Naming the thing is a superpower — when did you last use it?

Benjamin P. Taylor
2 min readDec 7, 2022


The power of a declarative statement is often missed.

In business, management, consulting, and faciltation (and I could go on), the person who can identify what is actually happening can help to move the situation forward tremendously.

Like ‘the nudist colony in which it is the glances which are veiled’ (ever been in a changing room and noted how you magically, automatically avoid seeing genitalia?), we’re socially designed not to mention the elephant in the room. [Editors note: this comment could be considered hilariously ambiguous; please consider revising]

In the negotiation meeting, when you are stuck, why not say ‘we seem to be stuck’?

It clears the air, changes the focus, changes the energy — perhaps unsticking.

If someone goes off on a long rant, it can be powerful and kind to say ‘you seem angry about that’?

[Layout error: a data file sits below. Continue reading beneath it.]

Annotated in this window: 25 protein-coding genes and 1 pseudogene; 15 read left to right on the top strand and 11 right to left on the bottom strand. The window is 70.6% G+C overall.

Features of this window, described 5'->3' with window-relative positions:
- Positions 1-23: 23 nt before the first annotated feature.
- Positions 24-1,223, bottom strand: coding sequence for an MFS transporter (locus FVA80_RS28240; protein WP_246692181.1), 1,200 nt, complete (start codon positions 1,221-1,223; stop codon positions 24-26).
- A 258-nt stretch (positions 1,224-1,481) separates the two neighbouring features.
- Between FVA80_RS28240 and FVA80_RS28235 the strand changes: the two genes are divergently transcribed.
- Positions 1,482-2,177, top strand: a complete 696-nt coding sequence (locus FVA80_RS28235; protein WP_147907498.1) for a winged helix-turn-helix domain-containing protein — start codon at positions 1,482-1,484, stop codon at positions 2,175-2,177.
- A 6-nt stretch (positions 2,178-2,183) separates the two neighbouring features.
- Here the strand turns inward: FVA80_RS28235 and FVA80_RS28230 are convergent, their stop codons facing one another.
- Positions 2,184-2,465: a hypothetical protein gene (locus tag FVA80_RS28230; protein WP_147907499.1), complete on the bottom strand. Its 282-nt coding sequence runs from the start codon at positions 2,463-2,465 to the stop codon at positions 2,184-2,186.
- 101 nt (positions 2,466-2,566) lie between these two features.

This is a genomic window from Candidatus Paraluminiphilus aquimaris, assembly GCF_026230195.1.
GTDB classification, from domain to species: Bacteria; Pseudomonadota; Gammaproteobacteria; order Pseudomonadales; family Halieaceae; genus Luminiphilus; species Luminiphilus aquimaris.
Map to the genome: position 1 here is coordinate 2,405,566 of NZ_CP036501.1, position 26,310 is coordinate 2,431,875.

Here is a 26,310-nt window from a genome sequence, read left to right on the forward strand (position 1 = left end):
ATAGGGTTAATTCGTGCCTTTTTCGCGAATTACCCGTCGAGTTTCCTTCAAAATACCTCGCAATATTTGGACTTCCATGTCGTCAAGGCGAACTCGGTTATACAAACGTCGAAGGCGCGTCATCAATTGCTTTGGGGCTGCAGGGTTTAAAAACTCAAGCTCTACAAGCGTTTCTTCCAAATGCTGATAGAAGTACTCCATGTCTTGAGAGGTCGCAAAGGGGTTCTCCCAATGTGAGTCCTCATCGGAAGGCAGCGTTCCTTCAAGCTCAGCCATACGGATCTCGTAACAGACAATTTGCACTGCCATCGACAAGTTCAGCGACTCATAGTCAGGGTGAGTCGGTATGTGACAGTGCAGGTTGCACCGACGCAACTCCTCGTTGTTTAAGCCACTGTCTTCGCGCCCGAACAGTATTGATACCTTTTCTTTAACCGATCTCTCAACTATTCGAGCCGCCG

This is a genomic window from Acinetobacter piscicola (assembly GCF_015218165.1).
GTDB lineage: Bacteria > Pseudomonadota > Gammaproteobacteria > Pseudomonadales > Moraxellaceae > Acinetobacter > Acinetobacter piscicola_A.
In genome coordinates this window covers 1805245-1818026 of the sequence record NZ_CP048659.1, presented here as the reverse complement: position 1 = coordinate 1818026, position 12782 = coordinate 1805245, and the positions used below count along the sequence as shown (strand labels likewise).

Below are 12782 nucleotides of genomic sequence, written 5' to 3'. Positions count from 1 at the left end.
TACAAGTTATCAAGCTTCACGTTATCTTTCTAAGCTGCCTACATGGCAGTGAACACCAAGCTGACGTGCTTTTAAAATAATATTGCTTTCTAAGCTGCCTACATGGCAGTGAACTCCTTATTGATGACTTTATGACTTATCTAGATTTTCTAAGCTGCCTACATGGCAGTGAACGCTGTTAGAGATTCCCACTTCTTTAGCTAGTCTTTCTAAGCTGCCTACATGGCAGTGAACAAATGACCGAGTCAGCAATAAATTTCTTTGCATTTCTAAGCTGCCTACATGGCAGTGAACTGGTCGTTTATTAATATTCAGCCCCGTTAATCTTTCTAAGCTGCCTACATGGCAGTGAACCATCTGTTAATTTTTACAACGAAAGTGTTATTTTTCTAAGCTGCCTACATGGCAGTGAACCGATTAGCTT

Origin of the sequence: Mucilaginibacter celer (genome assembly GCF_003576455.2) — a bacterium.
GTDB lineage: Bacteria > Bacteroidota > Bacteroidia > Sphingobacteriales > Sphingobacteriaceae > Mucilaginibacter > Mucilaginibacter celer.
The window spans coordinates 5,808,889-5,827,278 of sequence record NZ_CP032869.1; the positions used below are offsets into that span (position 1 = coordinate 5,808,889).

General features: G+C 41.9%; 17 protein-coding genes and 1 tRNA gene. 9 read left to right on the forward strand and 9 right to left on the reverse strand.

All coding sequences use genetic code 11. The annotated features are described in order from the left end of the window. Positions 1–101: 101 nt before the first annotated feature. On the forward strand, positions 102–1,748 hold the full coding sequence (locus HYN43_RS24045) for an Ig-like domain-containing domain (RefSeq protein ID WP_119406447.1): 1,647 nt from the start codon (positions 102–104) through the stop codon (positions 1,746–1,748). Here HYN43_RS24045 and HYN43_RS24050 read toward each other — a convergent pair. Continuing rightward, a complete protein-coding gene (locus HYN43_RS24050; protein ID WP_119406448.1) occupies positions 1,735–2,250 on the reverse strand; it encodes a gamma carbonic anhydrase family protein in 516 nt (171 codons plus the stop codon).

When you’re selling hard, and someone flinches at a price, the instinct is to breeze right past it, hoping you all pretend it’s not a problem. The power move is to really focus in: ‘oh — you seemed to react to that, does that feel uncomfortable to you?’

When the emotions are up, or down, name it.

On the Japanese railway, the driver will point to the signal, and say ‘the signal is green — OK to proceed’. Their copilot will point to the signal and confirm ‘the signal is green — OK to proceed’. Embodied, real, clear, concrete.

When there’s a power drill coming from the room next to the seminar room — mentioning it helps people accept and deal with it better.

Similarly, ‘gosh, I’m tired’ or ‘it feels like we’re going through a challenging section, doesn’t it?’

All of these draw attention to what is normally subtext; they allow us to consider whether we want to go back to pretending this isn’t the case, address it, or simply accept it and move on.

Can you think of examples of ‘naming the thing’?